New Delhi: Finance Minister P Chidambaram tabled the Economic Survey 2012-13 in Parliament on Wednesday projecting 6.1 percent to 6.7 percent GDP growth in 2013-14 as the downturn is more or less over and the economy is looking up.
The Economic Survey 2012-13 predicts that the global economy is likely to recover in 2013 and various government measures will help in improving the Indian economy’s outlook for 2013-14.
Following the slowdown induced by the global financial crisis in 2008-09, the Indian economy responded strongly to fiscal and monetary stimulus and achieved a growth rate of 8.6 percent and 9.3 percent respectively in 2009-10 and 2010-11, but due to a combination of both external and domestic factors, the economy decelerated growing at 6.2 percent and an estimated 5 percent in 2011-12 and 2012-13 respectively, Economic Survey added.
While India’s recent slowdown is partly rooted in external causes, domestic causes are also important.
The slowdown in the rate of growth of services in 2011-12 at 8.2 percent, and particularly in 2012-13 to 6.6 percent from the double-digit growth of the previous six years, contributed significantly to slowdown in the overall growth of the economy, while some slowdown could also be attributed to the lower growth in agriculture and industrial activities.
But despite the slowdown, the services sector has shown more resilience to worsening external conditions than agriculture and industry.
For improved agricultural growth, the survey underlines the need for stable and consistent policies where markets play an appropriate role, private investment in infrastructure is stepped up, food price, food stock management and food distribution improves, and a predictable trade policy is adopted for agriculture.
FDI in retail allowed by the government can pave the way for investment in new technology and marketing of agricultural produce in India. Fast agricultural growth remains vital for jobs, incomes and food security.
The survey points out that the priority for the Government will be to fight high inflation by reducing the fiscal impetus to demand as well as by focusing on incentivizing food production through measures other than price supports.
But unlike the previous year, when food inflation was mainly driven by higher protein food prices, this year the pressure has been coming mainly from cereals.
On the Balance of Payments and External Position, the survey highlights that with net exports declining, India’s balance of payments has come under pressure.
Moreover, in the current fiscal, foreign exchange reserves have fluctuated between USD 286 billion and USD 295.6 billion, while the rupee remained volatile in the range of Rs 53.02 to Rs 54.78 per US dollar during October 2012 to January 2013. Here are the major highlights of the Economic Survey:Growth, Inflation
- WPI inflation may decline to 6.2-6.6 percent in March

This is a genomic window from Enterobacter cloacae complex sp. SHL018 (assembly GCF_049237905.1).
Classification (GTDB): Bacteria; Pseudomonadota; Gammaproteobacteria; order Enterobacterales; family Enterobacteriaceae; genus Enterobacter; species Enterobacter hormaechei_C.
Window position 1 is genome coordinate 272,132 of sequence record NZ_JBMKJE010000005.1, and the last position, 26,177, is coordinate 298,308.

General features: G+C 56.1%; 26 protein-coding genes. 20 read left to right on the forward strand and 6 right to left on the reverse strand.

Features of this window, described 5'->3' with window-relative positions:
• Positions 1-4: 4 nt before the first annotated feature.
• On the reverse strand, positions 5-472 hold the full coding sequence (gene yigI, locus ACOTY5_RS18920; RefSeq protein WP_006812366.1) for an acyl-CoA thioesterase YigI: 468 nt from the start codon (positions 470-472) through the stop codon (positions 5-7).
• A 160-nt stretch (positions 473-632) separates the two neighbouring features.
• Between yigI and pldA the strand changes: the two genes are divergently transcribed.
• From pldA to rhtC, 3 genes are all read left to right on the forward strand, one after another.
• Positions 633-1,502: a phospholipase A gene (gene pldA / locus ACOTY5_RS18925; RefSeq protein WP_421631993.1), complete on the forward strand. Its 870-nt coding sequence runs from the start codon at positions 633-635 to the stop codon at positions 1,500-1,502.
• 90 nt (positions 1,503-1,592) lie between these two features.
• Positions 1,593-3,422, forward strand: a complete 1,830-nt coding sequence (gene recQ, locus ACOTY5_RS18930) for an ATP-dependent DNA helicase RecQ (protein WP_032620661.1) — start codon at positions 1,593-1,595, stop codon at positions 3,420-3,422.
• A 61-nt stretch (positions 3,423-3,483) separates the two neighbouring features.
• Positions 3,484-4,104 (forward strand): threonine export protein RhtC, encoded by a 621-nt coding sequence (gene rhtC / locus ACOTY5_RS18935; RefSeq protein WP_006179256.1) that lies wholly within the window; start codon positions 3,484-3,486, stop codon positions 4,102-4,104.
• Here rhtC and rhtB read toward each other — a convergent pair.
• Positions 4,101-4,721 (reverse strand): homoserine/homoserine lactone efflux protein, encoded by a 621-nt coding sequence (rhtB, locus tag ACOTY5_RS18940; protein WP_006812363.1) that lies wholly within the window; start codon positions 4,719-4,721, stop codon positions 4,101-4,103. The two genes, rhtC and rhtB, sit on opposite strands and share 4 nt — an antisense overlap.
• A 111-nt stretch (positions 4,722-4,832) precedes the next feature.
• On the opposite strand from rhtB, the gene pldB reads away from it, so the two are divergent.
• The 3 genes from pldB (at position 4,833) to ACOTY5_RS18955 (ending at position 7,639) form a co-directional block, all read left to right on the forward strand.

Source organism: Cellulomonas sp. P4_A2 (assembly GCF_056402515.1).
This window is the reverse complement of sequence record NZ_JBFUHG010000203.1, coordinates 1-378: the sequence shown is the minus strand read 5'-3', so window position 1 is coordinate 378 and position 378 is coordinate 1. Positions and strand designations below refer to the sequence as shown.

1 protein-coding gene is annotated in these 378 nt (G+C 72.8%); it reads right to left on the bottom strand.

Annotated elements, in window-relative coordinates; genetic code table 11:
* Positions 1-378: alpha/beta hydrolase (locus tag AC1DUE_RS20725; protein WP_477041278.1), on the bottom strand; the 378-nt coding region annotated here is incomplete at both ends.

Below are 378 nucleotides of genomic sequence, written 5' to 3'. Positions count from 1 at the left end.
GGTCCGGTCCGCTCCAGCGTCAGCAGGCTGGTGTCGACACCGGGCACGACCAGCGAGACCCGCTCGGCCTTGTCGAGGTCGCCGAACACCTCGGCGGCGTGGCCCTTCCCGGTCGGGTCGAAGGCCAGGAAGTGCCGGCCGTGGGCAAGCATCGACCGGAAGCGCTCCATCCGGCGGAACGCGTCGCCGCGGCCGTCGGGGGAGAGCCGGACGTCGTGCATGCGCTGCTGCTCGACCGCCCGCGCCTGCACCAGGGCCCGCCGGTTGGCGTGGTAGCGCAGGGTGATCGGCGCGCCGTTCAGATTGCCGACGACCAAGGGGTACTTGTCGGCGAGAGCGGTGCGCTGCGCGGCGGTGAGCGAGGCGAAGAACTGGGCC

- Lower inflation to create room for more rate cuts
- Growth downturn more or less over, economy looking up
- Rise in onion prices to put upward pressure on inflation
- Diesel price hike to put upward pressure on inflation
- April-December WPI average inflation 7.55 percent
- Non-food non-manufacturing inflation remains high
- Core inflation down on RBI action, fall in global prices
- Revival of investment in industry, infra key challenge
- Lower industrial growth due to sluggish investments
- Services sector shown more resilience than farm, industry
- Current environment difficult, future holds promise
- Revival of growth in advanced nations remains uncertain
- Fall in inflation to induce monetary easing by RBI
- Tight RBI policy lead to sharper than expected slowdown
- Shift in RBI's policy stance "desirable"
- Lower interest rates to give fillip to investments
- RBI should weigh cost of economic slowdown, high CPI inflation
- Set monetary policy based on behaviour of core inflation
- Monetary policy has limited influence on food prices
- Need to improve access to credit at lower cost
- FY13 fiscal situation shows sharp improvement over FY12
- Need to stay on path of indicated fiscal consolidation
- FY tax mop-up growth significantly lower than Budget aim
- Medium term fiscal consolidation plan credible
- Fiscal consolidation key to higher growth, lower inflation
- Oil subsidy key fiscal risk; need to address it
- Need to up diesel, LPG prices in line with global rates
- Need to accord priority to food subsidy
- Concerns that food security bill may push up subsidy
- Tax mop-up slippage can be lowered with additional efforts
- Controlling subsidy expenditure crucial
- Need to cut subsidy via better targeting, reducing leakage
- Direct cash transfer to cut leakage in subsidies
- Economic slowdown “a wakeup call” for stepping up reforms
- Recent government policy steps buoyed business sentiments
- Recent government steps to help improve Indian economic outlook FY14
- FDI in retail to pave way for investment in technology
- Widening trade, current account gaps matter of concern
- Current account gap reduction must focus on curbing imports
- Need to cut gold imports to cut current account deficit
- Room to increase exports limited in short run
- Must monitor overseas borrow to limit un-hedged FX exposure
- Import moderation may be limited despite gold import fall
- Increased dependence on foreign borrow of some concern
First Published: Wednesday, February 27, 2013, 08:23